The width of the bed under the GrowCover hoop house is up to you.  The narrower you make it the higher the hoops at the apex

To hold the poly pipe hoops upright we use galvanized metal rods 15” long pushed (or driven) into the ground leaving about 6” above the surface. Normally the rods would be perpendicular, but if you decided to have a very wide and low hoop tunnel you may find it better to lean them slightly inwards.  The system you adopt will depend on the type of hoop that you use. 

spike spike spike

The pictures above show poly pipe sliding over a metal spike to support a hoop.

GrowCover frames

Hoop tunnels using 6’6” x 16’ GrowCover

Once all the hoops are installed you are ready to cover with the GrowCover fabric.
The 6” flap of fabric on each side at ground level can be held down by bricks, pegs or lengths of timber to make it more difficult for pests to crawl underneath and chomp on your young plants.   We do not usually need to do this but just secure the fabric with Jumbo clips on to the frame at ground level.

Various ways to secure GrowCover to hoops and the ground

Jumbo clips are exceptionally easy and quick to attach and replace and do not tear the fabric. They are suitable for any hoop or frame that is 1” in diameter or section.

We also have a range of smaller clamps and clips suitable for smaller than 1” pipes or frames.
Butterfly clips can be attached to the edge of the GrowCover fabric and pegged into the ground. Double over the fabric for extra strength.

Cut lengths of poly or pvc pipe. You can try cutting short lengths of pipe, splitting them lengthways and inserting them over the fabric and onto the frame/pipe. There is I think a commercial version of this concept.   They can be a bit difficult to get on and take off so if your GrowCover is likely to be moved it is better to try another solution.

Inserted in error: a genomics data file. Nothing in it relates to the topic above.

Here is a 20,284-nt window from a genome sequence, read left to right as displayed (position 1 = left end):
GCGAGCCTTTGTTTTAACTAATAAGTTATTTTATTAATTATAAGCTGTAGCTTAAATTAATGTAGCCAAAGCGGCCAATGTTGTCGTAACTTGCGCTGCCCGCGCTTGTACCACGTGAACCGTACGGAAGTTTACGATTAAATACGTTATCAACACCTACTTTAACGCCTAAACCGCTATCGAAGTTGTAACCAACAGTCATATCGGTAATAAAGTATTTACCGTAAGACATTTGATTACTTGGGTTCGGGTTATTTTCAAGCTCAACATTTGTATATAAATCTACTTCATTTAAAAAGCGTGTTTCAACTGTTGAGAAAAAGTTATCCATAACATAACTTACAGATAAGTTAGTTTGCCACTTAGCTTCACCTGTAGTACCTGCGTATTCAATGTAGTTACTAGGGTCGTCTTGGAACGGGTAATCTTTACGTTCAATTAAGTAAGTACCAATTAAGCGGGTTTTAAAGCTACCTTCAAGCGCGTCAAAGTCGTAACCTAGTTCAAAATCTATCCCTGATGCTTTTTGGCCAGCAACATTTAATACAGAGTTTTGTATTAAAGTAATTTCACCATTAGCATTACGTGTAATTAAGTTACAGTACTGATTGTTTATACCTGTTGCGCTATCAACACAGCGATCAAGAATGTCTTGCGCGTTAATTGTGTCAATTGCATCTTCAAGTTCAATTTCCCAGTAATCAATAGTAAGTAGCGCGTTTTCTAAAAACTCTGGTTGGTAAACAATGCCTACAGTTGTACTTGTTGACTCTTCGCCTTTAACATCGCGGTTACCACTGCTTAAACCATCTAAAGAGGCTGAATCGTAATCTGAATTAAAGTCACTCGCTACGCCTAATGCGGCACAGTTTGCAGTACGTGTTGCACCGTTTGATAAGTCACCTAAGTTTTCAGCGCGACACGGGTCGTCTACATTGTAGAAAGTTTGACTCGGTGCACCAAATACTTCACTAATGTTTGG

butterfly clip


Butterfly clip

Jumbo clip

Jumbo plus clip

end stake

Garden stake in a seam

The fabric at the ends of the hoop houses can be secured in a number of ways, the simplest is to put a loose piece of timber or bricks on the end  or roll the timber up in any spare fabric to make it more secure if you live somewhere windy. Alternatively you can gather the fabric together and tie it with string or a strong rubber band and peg into the ground.

More stylish methods we have tried are described below.

A garden stake can be inserted into a seam at the end of the GrowCover fabric to keep the end flaps in place.
This also makes it easy to handle the fabric when removing or installing. If the stake is wider than the end of the hoop house it stops the wind blowing the ends inwards. A seam can be sewn using a domestic sewing machine.

Butterfly clips can easily be attached to the fabric, threaded with tape or string, pulled together or spread out and pegged into the ground. Remember the fewer pegs you have to remove for tending the plants the better.

Sew a seam and thread with tape or string (rubber spline used for fly screens works well) to gather the fabric together and peg it into the ground.

Place a golf ball under the fabric and tie a piece of string or elastic round it on the top side. Secure string in the ground with tent peg.

butterfly clip

End using butterfly clips

gathered end

End gathered with tape or string

tied end

End tied & pegged

golf ball

golf ball tie

golf ball tie

golf ball tie down

You can of course put more than one hoop tunnel in a wide garden bed, for example if you prefer to have two small hoop tunnels side by side in stead of one big one it works just fine.

Alternative frames we have tried - just experiment and see what works for you.

Grow house

A frame using pvc pipe

grow house

Another pvc pipe frame design.

Growcover hoop houses

A row of hoop tunnels using
6’6” GrowCover

Fruit tree cover

GrowCover cover for a small fruit tree

stake end

Garden stake used in the end

drip irrigation

Pipe frame with drip irrigation

tall tent

Tall tent using pvc pipe

seed tray cover

Cover for seed trays

GrowCover low cover

Low tent using pvc pipe

Ready to make your own hoop house?

Get going with GrowCover fabric

crop cover fabric